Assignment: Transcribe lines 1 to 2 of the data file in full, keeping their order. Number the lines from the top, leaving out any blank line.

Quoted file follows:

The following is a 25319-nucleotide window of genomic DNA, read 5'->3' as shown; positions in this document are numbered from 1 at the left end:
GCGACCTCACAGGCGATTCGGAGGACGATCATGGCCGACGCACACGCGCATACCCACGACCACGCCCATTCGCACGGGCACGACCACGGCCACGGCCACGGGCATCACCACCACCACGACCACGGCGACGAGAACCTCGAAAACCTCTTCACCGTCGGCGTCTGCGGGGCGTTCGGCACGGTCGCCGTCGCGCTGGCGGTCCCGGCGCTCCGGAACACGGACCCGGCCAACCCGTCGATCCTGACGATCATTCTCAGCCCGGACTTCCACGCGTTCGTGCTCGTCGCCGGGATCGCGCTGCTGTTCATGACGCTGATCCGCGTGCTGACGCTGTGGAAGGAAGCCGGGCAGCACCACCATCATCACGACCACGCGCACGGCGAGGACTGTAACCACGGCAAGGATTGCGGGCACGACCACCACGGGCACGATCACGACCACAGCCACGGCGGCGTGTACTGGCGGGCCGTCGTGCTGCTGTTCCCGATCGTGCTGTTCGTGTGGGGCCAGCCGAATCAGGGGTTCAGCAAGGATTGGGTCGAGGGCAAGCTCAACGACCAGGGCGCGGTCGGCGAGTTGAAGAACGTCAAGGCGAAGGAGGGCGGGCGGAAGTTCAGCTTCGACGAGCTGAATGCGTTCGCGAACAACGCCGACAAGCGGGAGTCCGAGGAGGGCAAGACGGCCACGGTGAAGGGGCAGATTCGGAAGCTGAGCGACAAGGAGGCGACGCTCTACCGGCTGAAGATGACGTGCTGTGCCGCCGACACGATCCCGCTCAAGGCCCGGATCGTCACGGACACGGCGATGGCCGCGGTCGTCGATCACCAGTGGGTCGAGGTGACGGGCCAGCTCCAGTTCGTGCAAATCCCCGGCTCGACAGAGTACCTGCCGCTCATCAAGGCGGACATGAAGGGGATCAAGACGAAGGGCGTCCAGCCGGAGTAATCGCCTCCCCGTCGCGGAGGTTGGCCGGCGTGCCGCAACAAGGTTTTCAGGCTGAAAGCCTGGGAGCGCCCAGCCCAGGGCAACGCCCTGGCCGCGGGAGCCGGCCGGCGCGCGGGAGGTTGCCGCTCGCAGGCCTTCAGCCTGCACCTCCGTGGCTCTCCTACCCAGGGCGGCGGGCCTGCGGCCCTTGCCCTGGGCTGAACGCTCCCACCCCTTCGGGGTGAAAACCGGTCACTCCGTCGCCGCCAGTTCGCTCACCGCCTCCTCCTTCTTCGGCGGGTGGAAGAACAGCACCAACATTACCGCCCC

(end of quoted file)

The following is a 25319-nucleotide window of genomic DNA, read 5'->3' as shown; positions in this document are numbered from 1 at the left end:
GCGACCTCACAGGCGATTCGGAGGACGATCATGGCCGACGCACACGCGCATACCCACGACCACGCCCATTCGCACGGGCACGACCACGGCCACGGCCACGGGCATCACCACCACCACGACCACGGCGACGAGAACCTCGAAAACCTCTTCACCGTCGGCGTCTGCGGGGCGTTCGGCACGGTCGCCGTCGCGCTGGCGGTCCCGGCGCTCCGGAACACGGACCCGGCCAACCCGTCGATCCTGACGATCATTCTCAGCCCGGACTTCCACGCGTTCGTGCTCGTCGCCGGGATCGCGCTGCTGTTCATGACGCTGATCCGCGTGCTGACGCTGTGGAAGGAAGCCGGGCAGCACCACCATCATCACGACCACGCGCACGGCGAGGACTGTAACCACGGCAAGGATTGCGGGCACGACCACCACGGGCACGATCACGACCACAGCCACGGCGGCGTGTACTGGCGGGCCGTCGTGCTGCTGTTCCCGATCGTGCTGTTCGTGTGGGGCCAGCCGAATCAGGGGTTCAGCAAGGATTGGGTCGAGGGCAAGCTCAACGACCAGGGCGCGGTCGGCGAGTTGAAGAACGTCAAGGCGAAGGAGGGCGGGCGGAAGTTCAGCTTCGACGAGCTGAATGCGTTCGCGAACAACGCCGACAAGCGGGAGTCCGAGGAGGGCAAGACGGCCACGGTGAAGGGGCAGATTCGGAAGCTGAGCGACAAGGAGGCGACGCTCTACCGGCTGAAGATGACGTGCTGTGCCGCCGACACGATCCCGCTCAAGGCCCGGATCGTCACGGACACGGCGATGGCCGCGGTCGTCGATCACCAGTGGGTCGAGGTGACGGGCCAGCTCCAGTTCGTGCAAATCCCCGGCTCGACAGAGTACCTGCCGCTCATCAAGGCGGACATGAAGGGGATCAAGACGAAGGGCGTCCAGCCGGAGTAATCGCCTCCCCGTCGCGGAGGTTGGCCGGCGTGCCGCAACAAGGTTTTCAGGCTGAAAGCCTGGGAGCGCCCAGCCCAGGGCAACGCCCTGGCCGCGGGAGCCGGCCGGCGCGCGGGAGGTTGCCGCTCGCAGGCCTTCAGCCTGCACCTCCGTGGCTCTCCTACCCAGGGCGGCGGGCCTGCGGCCCTTGCCCTGGGCTGAACGCTCCCACCCCTTCGGGGTGAAAACCGGTCACTCCGTCGCCGCCAGTTCGCTCACCGCCTCCTCCTTCTTCGGCGGGTGGAAGAACAGCACCAACATTACCGCCCC